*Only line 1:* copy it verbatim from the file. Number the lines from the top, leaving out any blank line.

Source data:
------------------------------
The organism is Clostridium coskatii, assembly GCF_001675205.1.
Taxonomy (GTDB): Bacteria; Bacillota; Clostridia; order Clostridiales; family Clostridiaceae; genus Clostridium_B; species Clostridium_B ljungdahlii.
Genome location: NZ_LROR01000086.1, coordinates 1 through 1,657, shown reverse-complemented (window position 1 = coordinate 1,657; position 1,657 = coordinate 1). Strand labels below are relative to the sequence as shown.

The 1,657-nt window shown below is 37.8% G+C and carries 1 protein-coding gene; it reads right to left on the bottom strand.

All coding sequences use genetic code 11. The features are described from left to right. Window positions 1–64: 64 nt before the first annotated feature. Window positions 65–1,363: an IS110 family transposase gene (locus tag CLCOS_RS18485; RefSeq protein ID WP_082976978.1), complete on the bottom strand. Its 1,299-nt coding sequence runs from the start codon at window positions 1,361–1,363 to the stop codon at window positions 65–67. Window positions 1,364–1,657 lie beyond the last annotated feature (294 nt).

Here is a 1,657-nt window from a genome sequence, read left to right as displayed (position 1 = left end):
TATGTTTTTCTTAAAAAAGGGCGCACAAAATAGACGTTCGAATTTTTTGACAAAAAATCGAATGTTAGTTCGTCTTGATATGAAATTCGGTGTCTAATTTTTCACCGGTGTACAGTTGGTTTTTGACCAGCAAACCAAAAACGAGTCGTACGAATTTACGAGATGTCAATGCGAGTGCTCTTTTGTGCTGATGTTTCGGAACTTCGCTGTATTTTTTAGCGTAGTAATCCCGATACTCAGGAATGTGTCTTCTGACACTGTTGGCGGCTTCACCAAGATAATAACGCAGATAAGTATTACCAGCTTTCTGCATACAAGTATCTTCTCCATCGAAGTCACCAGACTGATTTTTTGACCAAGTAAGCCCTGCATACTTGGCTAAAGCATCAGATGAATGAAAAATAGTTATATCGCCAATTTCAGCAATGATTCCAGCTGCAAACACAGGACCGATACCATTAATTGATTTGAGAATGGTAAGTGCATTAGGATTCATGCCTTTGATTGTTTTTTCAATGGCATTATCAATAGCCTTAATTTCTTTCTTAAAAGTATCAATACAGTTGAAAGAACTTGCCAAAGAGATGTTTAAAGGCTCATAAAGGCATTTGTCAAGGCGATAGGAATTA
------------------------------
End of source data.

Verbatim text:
The organism is Clostridium coskatii, assembly GCF_001675205.1.